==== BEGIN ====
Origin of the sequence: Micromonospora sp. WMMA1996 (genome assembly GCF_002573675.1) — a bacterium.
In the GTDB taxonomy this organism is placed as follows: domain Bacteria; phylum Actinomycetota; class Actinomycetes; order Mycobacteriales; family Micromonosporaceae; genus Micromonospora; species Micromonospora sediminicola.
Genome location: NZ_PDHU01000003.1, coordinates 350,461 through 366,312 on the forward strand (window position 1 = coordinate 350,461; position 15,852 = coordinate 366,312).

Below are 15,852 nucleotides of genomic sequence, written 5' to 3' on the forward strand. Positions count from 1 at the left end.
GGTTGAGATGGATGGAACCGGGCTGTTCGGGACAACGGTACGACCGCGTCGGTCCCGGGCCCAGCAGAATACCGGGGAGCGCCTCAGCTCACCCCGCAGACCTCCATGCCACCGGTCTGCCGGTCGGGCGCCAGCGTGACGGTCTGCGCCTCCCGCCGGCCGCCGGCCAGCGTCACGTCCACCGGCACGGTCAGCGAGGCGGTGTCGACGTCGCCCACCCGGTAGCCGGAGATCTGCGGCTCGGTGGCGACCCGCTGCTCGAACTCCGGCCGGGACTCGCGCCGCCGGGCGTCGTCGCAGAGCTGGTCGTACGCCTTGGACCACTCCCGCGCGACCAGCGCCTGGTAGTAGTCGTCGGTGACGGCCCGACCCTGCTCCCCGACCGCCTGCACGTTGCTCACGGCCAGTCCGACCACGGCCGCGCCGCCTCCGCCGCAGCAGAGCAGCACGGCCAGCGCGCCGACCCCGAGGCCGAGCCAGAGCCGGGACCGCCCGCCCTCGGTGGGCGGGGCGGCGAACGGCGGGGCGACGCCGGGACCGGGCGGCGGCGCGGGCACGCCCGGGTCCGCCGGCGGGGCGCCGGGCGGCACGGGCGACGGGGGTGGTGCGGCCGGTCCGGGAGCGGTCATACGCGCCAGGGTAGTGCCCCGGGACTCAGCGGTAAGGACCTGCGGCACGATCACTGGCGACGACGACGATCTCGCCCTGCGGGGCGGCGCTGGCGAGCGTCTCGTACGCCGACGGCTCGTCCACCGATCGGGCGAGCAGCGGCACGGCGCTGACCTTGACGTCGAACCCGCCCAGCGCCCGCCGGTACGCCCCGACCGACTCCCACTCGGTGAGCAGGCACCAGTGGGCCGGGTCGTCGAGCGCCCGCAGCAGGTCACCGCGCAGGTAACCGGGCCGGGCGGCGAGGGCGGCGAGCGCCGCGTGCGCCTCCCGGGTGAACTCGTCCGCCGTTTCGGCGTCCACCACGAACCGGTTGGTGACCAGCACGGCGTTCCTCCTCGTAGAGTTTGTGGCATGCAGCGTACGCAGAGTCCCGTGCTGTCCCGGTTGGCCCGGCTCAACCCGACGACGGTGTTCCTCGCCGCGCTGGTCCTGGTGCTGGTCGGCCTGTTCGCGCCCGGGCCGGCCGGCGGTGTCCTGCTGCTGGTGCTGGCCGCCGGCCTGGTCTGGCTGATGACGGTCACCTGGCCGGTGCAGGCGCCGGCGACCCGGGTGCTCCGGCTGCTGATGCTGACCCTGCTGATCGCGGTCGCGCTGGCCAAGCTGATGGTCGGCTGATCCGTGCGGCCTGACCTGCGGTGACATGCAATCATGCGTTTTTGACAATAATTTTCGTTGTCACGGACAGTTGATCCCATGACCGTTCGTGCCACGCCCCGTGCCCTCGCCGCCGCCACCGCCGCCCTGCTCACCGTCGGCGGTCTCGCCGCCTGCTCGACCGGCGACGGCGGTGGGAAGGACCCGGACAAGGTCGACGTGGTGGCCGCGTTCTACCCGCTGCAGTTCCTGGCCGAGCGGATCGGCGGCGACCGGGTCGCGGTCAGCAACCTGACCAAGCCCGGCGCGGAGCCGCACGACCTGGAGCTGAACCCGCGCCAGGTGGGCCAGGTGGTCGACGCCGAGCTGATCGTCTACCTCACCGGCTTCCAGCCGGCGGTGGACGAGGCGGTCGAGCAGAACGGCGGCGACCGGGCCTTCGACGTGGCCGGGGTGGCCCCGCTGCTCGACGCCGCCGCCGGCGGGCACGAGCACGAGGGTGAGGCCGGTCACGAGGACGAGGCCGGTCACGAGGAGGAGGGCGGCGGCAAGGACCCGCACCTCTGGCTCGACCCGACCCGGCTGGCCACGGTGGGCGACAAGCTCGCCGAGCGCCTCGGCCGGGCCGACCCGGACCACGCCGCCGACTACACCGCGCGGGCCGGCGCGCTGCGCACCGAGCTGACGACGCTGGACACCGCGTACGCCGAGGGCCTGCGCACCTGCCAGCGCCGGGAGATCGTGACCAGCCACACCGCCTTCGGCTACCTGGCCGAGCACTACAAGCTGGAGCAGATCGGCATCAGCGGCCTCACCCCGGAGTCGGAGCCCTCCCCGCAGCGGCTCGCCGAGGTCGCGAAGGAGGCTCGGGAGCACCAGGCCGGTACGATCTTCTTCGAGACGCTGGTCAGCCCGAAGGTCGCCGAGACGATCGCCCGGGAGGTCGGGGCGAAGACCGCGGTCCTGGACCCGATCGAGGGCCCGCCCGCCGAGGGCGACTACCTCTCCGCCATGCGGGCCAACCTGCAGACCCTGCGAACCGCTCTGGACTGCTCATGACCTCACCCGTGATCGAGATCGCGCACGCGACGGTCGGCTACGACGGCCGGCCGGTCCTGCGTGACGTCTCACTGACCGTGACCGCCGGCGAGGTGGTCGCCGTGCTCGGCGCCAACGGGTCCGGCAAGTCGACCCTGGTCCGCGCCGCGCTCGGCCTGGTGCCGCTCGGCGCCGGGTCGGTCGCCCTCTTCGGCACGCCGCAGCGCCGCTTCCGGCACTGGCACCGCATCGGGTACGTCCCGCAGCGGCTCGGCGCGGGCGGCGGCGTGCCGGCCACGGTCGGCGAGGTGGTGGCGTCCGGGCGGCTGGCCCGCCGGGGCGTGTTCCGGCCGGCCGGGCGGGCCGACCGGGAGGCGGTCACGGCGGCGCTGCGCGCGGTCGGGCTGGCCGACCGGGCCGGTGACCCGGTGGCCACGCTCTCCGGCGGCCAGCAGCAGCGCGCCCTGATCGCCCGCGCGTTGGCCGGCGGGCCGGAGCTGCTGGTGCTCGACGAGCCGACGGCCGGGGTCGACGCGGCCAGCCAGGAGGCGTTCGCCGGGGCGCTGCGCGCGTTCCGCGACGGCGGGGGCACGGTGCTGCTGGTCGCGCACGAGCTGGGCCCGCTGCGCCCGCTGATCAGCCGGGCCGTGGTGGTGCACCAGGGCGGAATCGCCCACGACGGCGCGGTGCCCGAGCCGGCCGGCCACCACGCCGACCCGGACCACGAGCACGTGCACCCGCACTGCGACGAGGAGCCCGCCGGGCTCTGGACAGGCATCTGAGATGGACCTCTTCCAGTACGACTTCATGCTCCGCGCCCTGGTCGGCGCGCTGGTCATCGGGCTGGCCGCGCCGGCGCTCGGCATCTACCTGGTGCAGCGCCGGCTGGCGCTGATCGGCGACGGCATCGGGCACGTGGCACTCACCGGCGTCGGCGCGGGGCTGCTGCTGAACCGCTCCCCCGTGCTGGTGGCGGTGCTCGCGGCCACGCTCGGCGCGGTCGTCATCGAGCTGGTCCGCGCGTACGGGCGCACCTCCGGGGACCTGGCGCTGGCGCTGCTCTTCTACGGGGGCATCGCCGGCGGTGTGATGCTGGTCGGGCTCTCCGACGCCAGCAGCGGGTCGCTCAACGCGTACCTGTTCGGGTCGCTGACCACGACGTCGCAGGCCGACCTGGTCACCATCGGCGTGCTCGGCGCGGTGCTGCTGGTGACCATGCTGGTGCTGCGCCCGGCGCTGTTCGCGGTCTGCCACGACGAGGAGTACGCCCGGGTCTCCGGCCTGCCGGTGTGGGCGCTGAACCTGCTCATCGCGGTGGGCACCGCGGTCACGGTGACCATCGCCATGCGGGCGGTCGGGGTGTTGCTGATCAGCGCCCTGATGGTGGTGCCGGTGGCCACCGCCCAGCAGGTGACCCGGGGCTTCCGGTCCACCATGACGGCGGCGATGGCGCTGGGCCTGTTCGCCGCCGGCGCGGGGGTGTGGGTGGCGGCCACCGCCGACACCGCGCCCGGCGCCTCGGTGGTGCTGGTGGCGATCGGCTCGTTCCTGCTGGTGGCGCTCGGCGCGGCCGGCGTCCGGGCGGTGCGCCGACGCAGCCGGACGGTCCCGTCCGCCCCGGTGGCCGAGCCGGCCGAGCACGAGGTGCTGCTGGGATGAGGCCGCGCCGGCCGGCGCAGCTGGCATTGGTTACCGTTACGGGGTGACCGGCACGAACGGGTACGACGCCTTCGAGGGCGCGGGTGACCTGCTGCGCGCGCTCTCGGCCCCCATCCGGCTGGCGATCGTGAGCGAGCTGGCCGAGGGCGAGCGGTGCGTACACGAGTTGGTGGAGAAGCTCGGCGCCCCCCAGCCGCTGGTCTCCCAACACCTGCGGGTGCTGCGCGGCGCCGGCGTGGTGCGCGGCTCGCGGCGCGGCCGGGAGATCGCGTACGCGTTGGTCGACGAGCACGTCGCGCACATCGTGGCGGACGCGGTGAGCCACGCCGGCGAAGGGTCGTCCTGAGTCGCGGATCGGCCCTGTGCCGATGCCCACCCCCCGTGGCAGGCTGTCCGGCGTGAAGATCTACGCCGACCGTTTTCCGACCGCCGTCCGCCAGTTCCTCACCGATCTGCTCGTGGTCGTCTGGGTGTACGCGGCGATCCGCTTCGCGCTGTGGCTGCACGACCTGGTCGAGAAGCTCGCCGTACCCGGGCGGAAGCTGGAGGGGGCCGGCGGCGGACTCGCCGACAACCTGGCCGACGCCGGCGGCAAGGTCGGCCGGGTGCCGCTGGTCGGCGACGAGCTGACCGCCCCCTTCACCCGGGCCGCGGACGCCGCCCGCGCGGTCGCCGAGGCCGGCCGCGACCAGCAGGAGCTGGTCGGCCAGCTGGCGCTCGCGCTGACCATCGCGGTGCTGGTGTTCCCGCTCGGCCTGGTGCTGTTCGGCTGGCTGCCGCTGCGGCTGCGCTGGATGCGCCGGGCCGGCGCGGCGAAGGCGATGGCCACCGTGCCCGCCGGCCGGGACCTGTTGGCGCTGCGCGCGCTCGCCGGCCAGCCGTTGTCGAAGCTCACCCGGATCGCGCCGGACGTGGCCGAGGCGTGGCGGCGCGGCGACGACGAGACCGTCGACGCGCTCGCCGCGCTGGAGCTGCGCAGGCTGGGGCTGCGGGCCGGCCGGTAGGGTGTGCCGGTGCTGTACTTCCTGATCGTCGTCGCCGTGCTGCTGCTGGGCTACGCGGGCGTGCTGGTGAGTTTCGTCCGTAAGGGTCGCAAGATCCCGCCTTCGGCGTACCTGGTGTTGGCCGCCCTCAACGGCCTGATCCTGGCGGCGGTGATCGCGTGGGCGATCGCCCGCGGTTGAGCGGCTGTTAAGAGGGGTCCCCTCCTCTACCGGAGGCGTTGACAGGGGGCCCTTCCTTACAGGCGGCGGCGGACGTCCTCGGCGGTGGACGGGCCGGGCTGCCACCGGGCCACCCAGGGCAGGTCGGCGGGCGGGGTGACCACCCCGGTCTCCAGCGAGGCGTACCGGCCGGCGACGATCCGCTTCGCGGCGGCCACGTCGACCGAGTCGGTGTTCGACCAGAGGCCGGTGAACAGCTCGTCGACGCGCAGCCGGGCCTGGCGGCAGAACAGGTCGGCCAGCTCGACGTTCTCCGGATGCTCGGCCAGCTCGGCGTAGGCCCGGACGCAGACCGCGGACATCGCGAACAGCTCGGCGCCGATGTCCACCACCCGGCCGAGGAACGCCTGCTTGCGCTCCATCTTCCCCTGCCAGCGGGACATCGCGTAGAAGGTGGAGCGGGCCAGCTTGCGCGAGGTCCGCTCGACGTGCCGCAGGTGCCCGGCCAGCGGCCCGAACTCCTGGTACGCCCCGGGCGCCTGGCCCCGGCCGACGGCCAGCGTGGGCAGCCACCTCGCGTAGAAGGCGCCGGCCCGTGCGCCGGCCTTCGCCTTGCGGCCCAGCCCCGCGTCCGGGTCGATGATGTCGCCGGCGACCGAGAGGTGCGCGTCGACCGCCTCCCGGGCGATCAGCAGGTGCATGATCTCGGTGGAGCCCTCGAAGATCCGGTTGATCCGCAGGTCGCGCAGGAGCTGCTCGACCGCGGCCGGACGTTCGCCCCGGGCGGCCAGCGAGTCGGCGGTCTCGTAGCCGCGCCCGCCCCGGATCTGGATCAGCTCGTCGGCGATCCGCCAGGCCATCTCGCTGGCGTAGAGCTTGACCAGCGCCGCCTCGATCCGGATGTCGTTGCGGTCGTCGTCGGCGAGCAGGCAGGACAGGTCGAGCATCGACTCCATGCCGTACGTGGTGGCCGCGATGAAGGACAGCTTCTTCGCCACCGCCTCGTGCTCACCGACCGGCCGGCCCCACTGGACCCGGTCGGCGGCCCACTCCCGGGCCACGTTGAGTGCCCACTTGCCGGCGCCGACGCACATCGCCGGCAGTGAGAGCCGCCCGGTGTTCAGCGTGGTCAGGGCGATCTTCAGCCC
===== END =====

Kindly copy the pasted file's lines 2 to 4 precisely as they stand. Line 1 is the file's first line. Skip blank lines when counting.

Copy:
In the GTDB taxonomy this organism is placed as follows: domain Bacteria; phylum Actinomycetota; class Actinomycetes; order Mycobacteriales; family Micromonosporaceae; genus Micromonospora; species Micromonospora sediminicola.
Genome location: NZ_PDHU01000003.1, coordinates 350,461 through 366,312 on the forward strand (window position 1 = coordinate 350,461; position 15,852 = coordinate 366,312).

Below are 15,852 nucleotides of genomic sequence, written 5' to 3' on the forward strand. Positions count from 1 at the left end.